A recent development in the law is a newly amended notification of the Environmental Impact Assessment 2020 replacing the earlier EIA of 2006. The EIA entails that any development project must get a clearance from the ministry of environment, forest and climate change to ensure that the project does not damage the natural environment beyond repair. The clearance was mandatory before any major development project could commence. There has been some amount of dilution in the reading and the interpretation of the EIA notification since 2006. Business lobbies have complained about the clearance, claiming that it takes too long to prepare the documents. Then the government took an even longer time to give the clearance. Perhaps in response to these complaints, the National Democratic Alliance government has come up with the amended version, which will set the environmental management clock back. 

Two basic principles guide environmental management. Since nature is a shared resource belonging to everybody, changes brought about by large projects need to be understood by the people — the beneficiaries as well as by those adversely affected by the damage caused by building the artefacts of the project. Hence people’s participation in decision-making is of utmost importance. Many of the benefits and the damages are uncertain. In such a situation, the precautionary principle of risk management is adopted which suggests that in the presence of prima facie evidence that an action can cause heavy environmental damage, it would be best not to adopt it. This is better than allowing the damage to occur, and then trying to make repairs. Expert opinion is needed for these assessments. It reflects the philosophy of prevention being better than cure.

The new EIA seems to violate both these principles. In a rush to attract new investments, the government has virtually done away with public consultation in the assessment process and also the use of expert opinion. Even reports of violations of environmental laws made by affected parties can now be ignored by the government. Penalties in the form of remedial action can be levied by a government agency or a regulator on the basis of a suo moto admission by the project developer that a law has been violated. It is not clear why developers would like to bring penalties upon themselves. There is a long list of industries exempt from EIA clearance altogether: coal, oil, methane and shale oil to name a few. All these can create heavy pollution and natural destruction. National parks, roads and highway construction have also been given a large leeway to encroach upon the environment. Ex-post facto clearances can be given by the government in such cases.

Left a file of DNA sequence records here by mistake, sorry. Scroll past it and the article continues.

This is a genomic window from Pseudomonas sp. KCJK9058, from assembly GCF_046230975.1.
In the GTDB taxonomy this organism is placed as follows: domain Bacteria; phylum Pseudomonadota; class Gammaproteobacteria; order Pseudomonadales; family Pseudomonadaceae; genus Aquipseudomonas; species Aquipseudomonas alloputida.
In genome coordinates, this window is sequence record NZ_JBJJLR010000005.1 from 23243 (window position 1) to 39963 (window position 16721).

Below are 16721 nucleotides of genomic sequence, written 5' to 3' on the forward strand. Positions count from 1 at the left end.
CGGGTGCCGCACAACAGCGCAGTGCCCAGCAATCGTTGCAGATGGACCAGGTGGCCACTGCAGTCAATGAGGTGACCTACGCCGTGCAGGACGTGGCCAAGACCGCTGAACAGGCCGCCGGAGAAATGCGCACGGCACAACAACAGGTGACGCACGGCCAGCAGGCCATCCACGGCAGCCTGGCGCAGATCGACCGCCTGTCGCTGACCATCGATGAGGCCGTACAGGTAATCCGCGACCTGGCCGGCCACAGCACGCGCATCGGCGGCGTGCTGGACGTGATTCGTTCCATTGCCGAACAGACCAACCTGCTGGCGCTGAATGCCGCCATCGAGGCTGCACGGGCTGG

The document is open to many ambiguities and different interpretations. This can only encourage opportunistic behaviour by business and government alike. In the last few years, more than 4,000 hectares of forest land have been diverted for coal-mining. In a grim finding, a World Bank study stated that almost 23 per cent of mortality among children under five is due to environmental factors — of which 12.6 per cent of children pass away due to concerns with water supply, sanitation and hygiene while indoor air pollution claims 9.8 per cent of the children. Unsurprisingly, the report noted that the damage caused by environmental degradation affects the poor population more. Rich and powerful businessmen will be happy with the new EIA notification. The poor will hardly know what its implications are to their lives. It will improve the ease of doing business, but it will also cause irreparable harm to the nation’s future. The obsessive engagement with GDP is an erroneous understanding of what constitutes economic and social well-being at best and is a supreme act of anthropogenic arrogance at the worst.

The author is former professor of Economics, IIM Calcutta

Advertisement


Advertisement
Advertisement
Advertisement
 
 
 
Copyright © 2020 The Telegraph. All rights reserved.